3 reasons why the real estate market will fall, according to Westpac

Westpac outlined the top three trends that will impact house prices next year. (Source: Getty)

The housing market in Australia is already showing signs of , according to .

And it will only continue from here, the big bank has warned, after property prices fall 10% in 2023.

But what is causing the decline? Westpac outlined three main reasons in its Monthly Housing Report.

Here is the breakdown.

1.Inflation

Westpac said a major concern at the moment was the growing risk that Australians might not be able to pay off their mortgages in the event of a rise.

“For housing, few risks are as significant as those related to interest rates, particularly when a more sustained and/or aggressive policy response from the central bank may be required,” the report said.

“Some of the most difficult times for Australian property markets – the early 1990s and 2007-08 to name just two – were when the Reserve Bank of Australia (RBA) was battling an inflation problem.”

RBA Governor Philip Lowe has been pretty clear that the bank is not expected to raise rates in 2022 and may begin a gradual increase from 2023 to 2024.

“The bottom line is that while inflation has risen, it is not seen as something likely to force the bank into a more aggressive tightening schedule, with official rates expected to remain unchanged in the near term,” the report said. Westpac report.

So, while rates are unlikely to rise next year, the impact of rising inflation is putting pressure on Australia’s big banks and households. Thus, the purchase of houses is not at the top of the priority list.

2. Potential oversupply

The balance between the number of people who want to buy a house and the number of houses available for purchase will have an impact on prices.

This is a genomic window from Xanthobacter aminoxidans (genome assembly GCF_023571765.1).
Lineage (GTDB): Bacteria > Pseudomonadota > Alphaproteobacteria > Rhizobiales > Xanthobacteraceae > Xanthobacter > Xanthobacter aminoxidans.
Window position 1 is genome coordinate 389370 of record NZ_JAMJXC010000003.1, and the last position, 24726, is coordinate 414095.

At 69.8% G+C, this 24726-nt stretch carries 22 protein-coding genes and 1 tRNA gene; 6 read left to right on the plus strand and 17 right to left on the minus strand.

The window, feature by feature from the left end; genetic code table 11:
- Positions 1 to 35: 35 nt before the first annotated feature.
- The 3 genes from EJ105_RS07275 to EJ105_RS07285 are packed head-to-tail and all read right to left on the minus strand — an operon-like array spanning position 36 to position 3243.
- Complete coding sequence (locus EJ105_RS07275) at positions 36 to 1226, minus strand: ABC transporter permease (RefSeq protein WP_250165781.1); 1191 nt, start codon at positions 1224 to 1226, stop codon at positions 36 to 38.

If there are 10 people wanting to buy a house but only five houses available, the competition will drive up the price.

But Westpac said we could face the opposite problem – many properties, and they.

“Currently, the potential risk of oversupply stems from the combination of high levels of new construction and a prolonged period of slow population growth due to border closures,” the report said.

The report said Westpac expected the number of foreign visitors entering the country to come in slowly, while approvals for the construction of new apartments and houses had increased.

Westpac said the combination of the two could lead to an oversupply problem. So, without strong competition from other buyers, prices will not be pushed higher.

3. Investors

Investors’ appetite to prolong the current housing boom will also play an important role in the direction of prices.

“The question here is less about whether markets could be knocked down by a sudden drop in investor activity and more about the potential for a sharp rise to extend the current cycle,” the report said.

“Generally speaking, where investors go, housing markets generally follow. The recent revival – led by owner-occupiers – is a rare counterexample with owner-occupiers in the lead.

The report says that despite this, affordability pressures were beginning to weigh on demand from homeowners, which had led to an uptick in investor activity.

“Investors are expected to be a key ‘swinger’ for housing from 2022, presenting short-term upside potential if they return en masse, but also the potential for a more volatile cycle if that leads to a tougher response from policymakers,” the report said.

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Penny D. Jackson